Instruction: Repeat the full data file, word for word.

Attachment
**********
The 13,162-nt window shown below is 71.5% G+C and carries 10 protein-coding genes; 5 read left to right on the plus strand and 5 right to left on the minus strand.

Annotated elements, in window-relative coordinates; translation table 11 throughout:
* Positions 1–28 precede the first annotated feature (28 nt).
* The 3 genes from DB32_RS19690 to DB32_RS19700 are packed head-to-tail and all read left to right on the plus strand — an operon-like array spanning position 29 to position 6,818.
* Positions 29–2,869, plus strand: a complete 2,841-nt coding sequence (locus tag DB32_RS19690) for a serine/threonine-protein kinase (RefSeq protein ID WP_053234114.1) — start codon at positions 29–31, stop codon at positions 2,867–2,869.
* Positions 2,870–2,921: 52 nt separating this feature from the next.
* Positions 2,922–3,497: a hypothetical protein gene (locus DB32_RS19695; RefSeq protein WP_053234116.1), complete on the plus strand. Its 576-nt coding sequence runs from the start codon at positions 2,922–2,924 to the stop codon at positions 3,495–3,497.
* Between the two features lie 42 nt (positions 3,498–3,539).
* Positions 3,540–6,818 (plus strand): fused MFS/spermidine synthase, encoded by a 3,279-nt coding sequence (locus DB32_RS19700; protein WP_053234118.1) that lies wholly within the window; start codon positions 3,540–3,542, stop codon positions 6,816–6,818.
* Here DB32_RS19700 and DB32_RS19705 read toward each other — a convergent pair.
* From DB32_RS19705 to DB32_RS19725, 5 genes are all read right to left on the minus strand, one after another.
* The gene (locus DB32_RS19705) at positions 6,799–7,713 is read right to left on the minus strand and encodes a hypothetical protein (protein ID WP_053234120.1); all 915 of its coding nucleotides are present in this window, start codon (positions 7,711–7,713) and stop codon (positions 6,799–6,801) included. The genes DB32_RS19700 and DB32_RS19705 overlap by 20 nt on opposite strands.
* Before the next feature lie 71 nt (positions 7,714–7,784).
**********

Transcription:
The 13,162-nt window shown below is 71.5% G+C and carries 10 protein-coding genes; 5 read left to right on the plus strand and 5 right to left on the minus strand.

Annotated elements, in window-relative coordinates; translation table 11 throughout:
* Positions 1–28 precede the first annotated feature (28 nt).
* The 3 genes from DB32_RS19690 to DB32_RS19700 are packed head-to-tail and all read left to right on the plus strand — an operon-like array spanning position 29 to position 6,818.
* Positions 29–2,869, plus strand: a complete 2,841-nt coding sequence (locus tag DB32_RS19690) for a serine/threonine-protein kinase (RefSeq protein ID WP_053234114.1) — start codon at positions 29–31, stop codon at positions 2,867–2,869.
* Positions 2,870–2,921: 52 nt separating this feature from the next.
* Positions 2,922–3,497: a hypothetical protein gene (locus DB32_RS19695; RefSeq protein WP_053234116.1), complete on the plus strand. Its 576-nt coding sequence runs from the start codon at positions 2,922–2,924 to the stop codon at positions 3,495–3,497.
* Between the two features lie 42 nt (positions 3,498–3,539).
* Positions 3,540–6,818 (plus strand): fused MFS/spermidine synthase, encoded by a 3,279-nt coding sequence (locus DB32_RS19700; protein WP_053234118.1) that lies wholly within the window; start codon positions 3,540–3,542, stop codon positions 6,816–6,818.
* Here DB32_RS19700 and DB32_RS19705 read toward each other — a convergent pair.
* From DB32_RS19705 to DB32_RS19725, 5 genes are all read right to left on the minus strand, one after another.
* The gene (locus DB32_RS19705) at positions 6,799–7,713 is read right to left on the minus strand and encodes a hypothetical protein (protein ID WP_053234120.1); all 915 of its coding nucleotides are present in this window, start codon (positions 7,711–7,713) and stop codon (positions 6,799–6,801) included. The genes DB32_RS19700 and DB32_RS19705 overlap by 20 nt on opposite strands.
* Before the next feature lie 71 nt (positions 7,714–7,784).